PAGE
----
Africa Finance Forum Blog
Sub-Saharan Africa has the least developed financial sector in the world. With the exception of South Africa, the total African bank assets amount to less than USD 300 billion, which is nearly ten times less than the largest Chinese bank and about the size of the third largest Swedish bank. Even after taking into account the differences in GDP, the African financial sector remains very much underdeveloped, with a penetration rate around 30 %, twice inferior to the average figure in developing countries. In addition to its very small size, the African banking sector remains very much fragmented: the largest banking group in SSA totalled USD 17 billion – three times less than the first Cypriote bank – and only a dozen banking groups have total assets in excess of USD 5 billion.
Africa hosts more than 500 banks, including plenty of very small sized banks that are inefficient since they are unable to generate returns of scale, are not very innovative, and often display poor performances. These banks therefore cannot generate a healthy and competitive environment, and occupy low risk in very profitable niche markets, such as public debt, change or money transfer markets (Western Union, etc.), with hardly any impact on private sector financing. As a result of this underdevelopment in Africa’s banking sector, the amount of private sector credits does not exceed 20% of the African GDP, the lowest rate in the world. Furthermore, a significant portion of the financing needs of African economies – particularly in the areas of agribusiness, building and civil engineering, petrol and mining industries – are covered by external financial systems (donors, international banks, suppliers’ credits, etc.).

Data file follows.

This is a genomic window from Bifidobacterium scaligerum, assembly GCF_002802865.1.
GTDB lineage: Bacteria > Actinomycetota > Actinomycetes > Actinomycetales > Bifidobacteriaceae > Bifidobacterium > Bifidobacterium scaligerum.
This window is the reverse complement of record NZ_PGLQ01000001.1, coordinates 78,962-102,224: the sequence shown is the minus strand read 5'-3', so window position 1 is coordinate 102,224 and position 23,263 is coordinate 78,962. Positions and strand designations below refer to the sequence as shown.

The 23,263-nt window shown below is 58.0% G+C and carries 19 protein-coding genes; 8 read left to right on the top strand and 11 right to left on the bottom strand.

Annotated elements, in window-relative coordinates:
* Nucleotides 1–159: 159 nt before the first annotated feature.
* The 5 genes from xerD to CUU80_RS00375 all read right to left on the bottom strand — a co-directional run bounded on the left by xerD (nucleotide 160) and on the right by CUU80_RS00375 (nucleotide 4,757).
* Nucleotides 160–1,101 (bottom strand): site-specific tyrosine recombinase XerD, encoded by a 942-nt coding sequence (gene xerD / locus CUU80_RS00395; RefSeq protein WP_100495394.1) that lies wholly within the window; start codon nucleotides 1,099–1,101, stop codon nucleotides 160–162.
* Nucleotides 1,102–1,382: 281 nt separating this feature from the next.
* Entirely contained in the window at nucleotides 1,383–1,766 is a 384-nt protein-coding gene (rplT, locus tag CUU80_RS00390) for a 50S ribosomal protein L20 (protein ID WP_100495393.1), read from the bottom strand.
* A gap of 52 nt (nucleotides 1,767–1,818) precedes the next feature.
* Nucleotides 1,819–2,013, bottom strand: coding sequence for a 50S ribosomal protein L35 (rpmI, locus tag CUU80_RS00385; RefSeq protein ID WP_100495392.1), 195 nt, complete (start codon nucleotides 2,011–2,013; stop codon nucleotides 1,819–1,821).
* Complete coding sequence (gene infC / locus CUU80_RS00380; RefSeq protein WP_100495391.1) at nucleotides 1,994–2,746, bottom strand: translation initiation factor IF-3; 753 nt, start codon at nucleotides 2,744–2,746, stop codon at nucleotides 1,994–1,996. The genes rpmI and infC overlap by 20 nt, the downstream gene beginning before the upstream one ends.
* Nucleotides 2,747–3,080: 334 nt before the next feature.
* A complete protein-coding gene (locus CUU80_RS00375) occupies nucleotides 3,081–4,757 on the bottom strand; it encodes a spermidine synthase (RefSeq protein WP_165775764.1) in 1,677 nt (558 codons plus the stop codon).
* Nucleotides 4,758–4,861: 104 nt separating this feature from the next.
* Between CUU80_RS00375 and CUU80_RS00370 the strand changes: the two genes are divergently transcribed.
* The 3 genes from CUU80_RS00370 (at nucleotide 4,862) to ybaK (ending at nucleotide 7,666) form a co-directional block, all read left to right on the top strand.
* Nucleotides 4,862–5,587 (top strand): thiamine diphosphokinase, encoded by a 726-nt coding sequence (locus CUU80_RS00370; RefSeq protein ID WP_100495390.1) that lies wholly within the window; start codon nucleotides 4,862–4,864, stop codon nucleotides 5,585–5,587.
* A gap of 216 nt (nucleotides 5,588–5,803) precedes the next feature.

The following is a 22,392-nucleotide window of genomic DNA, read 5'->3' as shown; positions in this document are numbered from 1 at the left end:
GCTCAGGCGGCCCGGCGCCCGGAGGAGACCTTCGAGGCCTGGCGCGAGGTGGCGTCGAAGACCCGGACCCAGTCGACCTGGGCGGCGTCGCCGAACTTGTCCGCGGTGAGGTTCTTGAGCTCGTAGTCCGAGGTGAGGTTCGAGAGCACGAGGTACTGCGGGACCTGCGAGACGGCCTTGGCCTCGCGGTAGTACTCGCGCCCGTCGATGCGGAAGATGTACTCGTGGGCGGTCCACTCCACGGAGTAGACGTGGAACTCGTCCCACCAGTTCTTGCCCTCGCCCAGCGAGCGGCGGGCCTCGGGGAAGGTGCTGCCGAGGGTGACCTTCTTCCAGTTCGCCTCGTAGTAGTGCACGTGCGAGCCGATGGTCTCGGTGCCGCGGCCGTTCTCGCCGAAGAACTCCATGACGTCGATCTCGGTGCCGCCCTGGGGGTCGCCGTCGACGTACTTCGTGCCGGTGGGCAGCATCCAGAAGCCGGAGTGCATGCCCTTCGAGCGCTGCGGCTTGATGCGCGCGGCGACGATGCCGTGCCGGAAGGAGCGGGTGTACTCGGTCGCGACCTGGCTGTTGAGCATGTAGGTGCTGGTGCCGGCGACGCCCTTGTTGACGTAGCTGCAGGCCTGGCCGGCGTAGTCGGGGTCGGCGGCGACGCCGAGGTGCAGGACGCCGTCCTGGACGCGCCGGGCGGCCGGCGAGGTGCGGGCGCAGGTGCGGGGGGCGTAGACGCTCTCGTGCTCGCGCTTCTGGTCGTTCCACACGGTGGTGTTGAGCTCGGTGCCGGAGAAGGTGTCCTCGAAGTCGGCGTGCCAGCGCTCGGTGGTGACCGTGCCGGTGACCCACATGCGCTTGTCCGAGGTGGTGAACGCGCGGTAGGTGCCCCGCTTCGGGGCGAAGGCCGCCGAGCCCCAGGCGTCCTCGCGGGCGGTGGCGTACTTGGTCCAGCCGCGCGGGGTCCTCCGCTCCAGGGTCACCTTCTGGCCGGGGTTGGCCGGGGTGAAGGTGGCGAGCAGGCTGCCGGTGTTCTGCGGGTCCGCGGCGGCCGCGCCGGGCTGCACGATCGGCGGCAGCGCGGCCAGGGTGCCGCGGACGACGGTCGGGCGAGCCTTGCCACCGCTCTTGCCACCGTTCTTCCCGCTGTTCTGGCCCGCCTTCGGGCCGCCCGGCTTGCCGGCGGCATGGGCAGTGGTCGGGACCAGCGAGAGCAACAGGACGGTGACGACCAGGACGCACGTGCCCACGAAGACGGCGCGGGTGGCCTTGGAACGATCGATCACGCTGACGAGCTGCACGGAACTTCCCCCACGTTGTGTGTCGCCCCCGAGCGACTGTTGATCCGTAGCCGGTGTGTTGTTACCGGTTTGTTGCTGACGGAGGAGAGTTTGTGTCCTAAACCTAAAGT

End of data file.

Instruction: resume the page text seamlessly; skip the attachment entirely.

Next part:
Fostering New Pan African “Leaders”
In order to fully benefit of the opportunities in the continent, the African banking sector should identify pan African “leaders” capable of carrying the pan-African capital-intensive operations. Development Financial Institutions (DFIs) can contribute, through targeted actions in order to support some banking groups that are well positioned to play this role. Apart from existing groups (Ecobank, BOA, UBA) – which already receive help from DFIs – two kinds of players are likely to prove good candidates: regional groups with an already critical size, and major banks in the African financial centres. Players in the first group include Orabank or BGFI Bank in Central and West Africa, I&M, Equity Bank or Kenya Commercial Bank in East Africa, and BancABC in South Africa. These banks have good knowledge of the markets but are limited in their means. They could benefit from capital injections by DFIs, such as FMO in Afriland First Bank, Proparco in I&M, and Orabank or IFC in Equity Bank. As for the main African financial centres, three countries could lead the way at a regional scale: Nigeria, Morocco, and South Africa. If the last two do not belong to sub-Saharan Africa, their geographical area represents their natural growth territory. Banks in these countries traditionally stayed within their geographical boundaries, and their pan African expansion is a recent development: Moroccan banks in Francophone West Africa, and Nigerian or South African banks in Anglophone Africa. However, their expansion over not well-known and not very accessible markets remains limited. The largest banks in these countries remain still very much interested in their domestic markets. This is where DFIs have a role to play in encouraging and supporting these banks outside their borders. Proparco and FMO supported BMCE's regional growth in this very approach, by contributing to the establishment of closer ties with the BOA Group. In the same way, Société Financière Internationale (SFI) invested in BCP Maroc to finance Group Banque Atlantique's buy-back in West Africa.
Long Term Financing Needs